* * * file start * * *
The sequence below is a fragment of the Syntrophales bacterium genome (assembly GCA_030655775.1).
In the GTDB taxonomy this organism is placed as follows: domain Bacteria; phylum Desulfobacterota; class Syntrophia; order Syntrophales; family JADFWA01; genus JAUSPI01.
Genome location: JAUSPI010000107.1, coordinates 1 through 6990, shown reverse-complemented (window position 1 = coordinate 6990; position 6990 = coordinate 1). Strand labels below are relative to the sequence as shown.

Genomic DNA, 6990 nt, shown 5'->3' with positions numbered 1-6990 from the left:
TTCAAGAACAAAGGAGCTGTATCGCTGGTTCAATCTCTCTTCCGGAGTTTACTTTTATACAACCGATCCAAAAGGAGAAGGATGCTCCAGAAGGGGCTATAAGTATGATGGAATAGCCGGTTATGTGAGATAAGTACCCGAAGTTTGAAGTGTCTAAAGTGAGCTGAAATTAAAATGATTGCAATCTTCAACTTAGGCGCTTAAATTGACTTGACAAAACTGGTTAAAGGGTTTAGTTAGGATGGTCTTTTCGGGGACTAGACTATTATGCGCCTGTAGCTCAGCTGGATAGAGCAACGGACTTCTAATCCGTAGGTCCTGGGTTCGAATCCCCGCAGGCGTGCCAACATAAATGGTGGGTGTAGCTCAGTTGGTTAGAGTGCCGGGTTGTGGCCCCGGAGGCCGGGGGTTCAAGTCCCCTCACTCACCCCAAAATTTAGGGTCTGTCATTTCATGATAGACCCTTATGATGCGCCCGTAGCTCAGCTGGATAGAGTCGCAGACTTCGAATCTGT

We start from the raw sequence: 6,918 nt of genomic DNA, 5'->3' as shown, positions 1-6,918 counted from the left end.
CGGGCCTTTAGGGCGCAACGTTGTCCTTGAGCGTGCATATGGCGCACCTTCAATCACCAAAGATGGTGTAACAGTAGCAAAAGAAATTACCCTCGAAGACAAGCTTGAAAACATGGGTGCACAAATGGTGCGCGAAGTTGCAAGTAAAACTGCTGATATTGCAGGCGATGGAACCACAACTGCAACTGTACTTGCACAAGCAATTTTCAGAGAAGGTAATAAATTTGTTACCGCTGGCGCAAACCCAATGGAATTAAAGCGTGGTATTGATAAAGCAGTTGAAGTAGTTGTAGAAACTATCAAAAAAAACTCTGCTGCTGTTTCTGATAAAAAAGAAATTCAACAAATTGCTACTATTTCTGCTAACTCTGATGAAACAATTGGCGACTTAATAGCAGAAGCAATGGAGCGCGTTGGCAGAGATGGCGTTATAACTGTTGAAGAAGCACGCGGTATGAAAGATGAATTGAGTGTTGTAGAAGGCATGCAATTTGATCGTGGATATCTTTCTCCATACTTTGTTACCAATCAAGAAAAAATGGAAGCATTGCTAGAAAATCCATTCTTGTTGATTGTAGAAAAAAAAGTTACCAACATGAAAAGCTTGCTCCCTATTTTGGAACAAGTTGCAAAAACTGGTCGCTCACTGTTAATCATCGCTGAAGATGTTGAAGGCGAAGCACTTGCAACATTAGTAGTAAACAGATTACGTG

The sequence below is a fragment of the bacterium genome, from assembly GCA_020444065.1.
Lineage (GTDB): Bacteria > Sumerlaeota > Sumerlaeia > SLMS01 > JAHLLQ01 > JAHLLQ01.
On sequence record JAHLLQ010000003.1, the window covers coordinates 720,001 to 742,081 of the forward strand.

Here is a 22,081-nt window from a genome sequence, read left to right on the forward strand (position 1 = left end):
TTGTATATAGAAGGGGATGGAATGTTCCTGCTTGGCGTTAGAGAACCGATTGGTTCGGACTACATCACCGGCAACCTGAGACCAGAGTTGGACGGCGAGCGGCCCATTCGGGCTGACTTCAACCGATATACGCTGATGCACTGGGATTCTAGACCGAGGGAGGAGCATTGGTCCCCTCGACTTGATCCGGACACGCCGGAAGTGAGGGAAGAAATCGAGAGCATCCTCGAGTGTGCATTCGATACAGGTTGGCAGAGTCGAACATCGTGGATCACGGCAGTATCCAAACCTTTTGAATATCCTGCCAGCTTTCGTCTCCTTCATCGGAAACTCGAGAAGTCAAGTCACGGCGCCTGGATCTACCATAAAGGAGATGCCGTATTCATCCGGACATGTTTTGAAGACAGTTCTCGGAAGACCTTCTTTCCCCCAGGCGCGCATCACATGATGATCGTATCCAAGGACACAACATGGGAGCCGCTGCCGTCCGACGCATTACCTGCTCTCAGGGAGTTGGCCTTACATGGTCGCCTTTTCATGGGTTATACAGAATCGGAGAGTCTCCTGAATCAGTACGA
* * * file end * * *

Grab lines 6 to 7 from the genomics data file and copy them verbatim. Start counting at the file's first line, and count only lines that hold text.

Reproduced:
We start from the raw sequence: 6,918 nt of genomic DNA, 5'->3' as shown, positions 1-6,918 counted from the left end.
CGGGCCTTTAGGGCGCAACGTTGTCCTTGAGCGTGCATATGGCGCACCTTCAATCACCAAAGATGGTGTAACAGTAGCAAAAGAAATTACCCTCGAAGACAAGCTTGAAAACATGGGTGCACAAATGGTGCGCGAAGTTGCAAGTAAAACTGCTGATATTGCAGGCGATGGAACCACAACTGCAACTGTACTTGCACAAGCAATTTTCAGAGAAGGTAATAAATTTGTTACCGCTGGCGCAAACCCAATGGAATTAAAGCGTGGTATTGATAAAGCAGTTGAAGTAGTTGTAGAAACTATCAAAAAAAACTCTGCTGCTGTTTCTGATAAAAAAGAAATTCAACAAATTGCTACTATTTCTGCTAACTCTGATGAAACAATTGGCGACTTAATAGCAGAAGCAATGGAGCGCGTTGGCAGAGATGGCGTTATAACTGTTGAAGAAGCACGCGGTATGAAAGATGAATTGAGTGTTGTAGAAGGCATGCAATTTGATCGTGGATATCTTTCTCCATACTTTGTTACCAATCAAGAAAAAATGGAAGCATTGCTAGAAAATCCATTCTTGTTGATTGTAGAAAAAAAAGTTACCAACATGAAAAGCTTGCTCCCTATTTTGGAACAAGTTGCAAAAACTGGTCGCTCACTGTTAATCATCGCTGAAGATGTTGAAGGCGAAGCACTTGCAACATTAGTAGTAAACAGATTACGTG